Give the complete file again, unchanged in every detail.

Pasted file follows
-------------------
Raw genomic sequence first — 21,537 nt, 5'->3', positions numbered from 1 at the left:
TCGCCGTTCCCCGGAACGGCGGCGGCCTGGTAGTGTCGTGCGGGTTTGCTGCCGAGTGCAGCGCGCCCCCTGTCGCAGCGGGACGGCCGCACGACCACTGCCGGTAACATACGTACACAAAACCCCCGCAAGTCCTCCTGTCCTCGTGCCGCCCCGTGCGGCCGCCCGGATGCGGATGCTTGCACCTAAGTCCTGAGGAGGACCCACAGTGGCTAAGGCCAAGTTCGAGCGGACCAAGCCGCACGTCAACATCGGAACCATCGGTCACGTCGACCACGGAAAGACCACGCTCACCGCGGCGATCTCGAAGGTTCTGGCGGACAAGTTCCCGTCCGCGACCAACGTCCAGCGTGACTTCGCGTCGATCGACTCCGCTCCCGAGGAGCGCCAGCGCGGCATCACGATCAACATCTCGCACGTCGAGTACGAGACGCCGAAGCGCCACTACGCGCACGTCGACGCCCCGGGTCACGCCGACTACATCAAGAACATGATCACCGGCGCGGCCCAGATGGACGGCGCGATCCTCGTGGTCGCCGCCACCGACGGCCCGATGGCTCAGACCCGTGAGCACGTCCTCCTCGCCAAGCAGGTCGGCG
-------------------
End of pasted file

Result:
Raw genomic sequence first — 21,537 nt, 5'->3', positions numbered from 1 at the left:
TCGCCGTTCCCCGGAACGGCGGCGGCCTGGTAGTGTCGTGCGGGTTTGCTGCCGAGTGCAGCGCGCCCCCTGTCGCAGCGGGACGGCCGCACGACCACTGCCGGTAACATACGTACACAAAACCCCCGCAAGTCCTCCTGTCCTCGTGCCGCCCCGTGCGGCCGCCCGGATGCGGATGCTTGCACCTAAGTCCTGAGGAGGACCCACAGTGGCTAAGGCCAAGTTCGAGCGGACCAAGCCGCACGTCAACATCGGAACCATCGGTCACGTCGACCACGGAAAGACCACGCTCACCGCGGCGATCTCGAAGGTTCTGGCGGACAAGTTCCCGTCCGCGACCAACGTCCAGCGTGACTTCGCGTCGATCGACTCCGCTCCCGAGGAGCGCCAGCGCGGCATCACGATCAACATCTCGCACGTCGAGTACGAGACGCCGAAGCGCCACTACGCGCACGTCGACGCCCCGGGTCACGCCGACTACATCAAGAACATGATCACCGGCGCGGCCCAGATGGACGGCGCGATCCTCGTGGTCGCCGCCACCGACGGCCCGATGGCTCAGACCCGTGAGCACGTCCTCCTCGCCAAGCAGGTCGGCG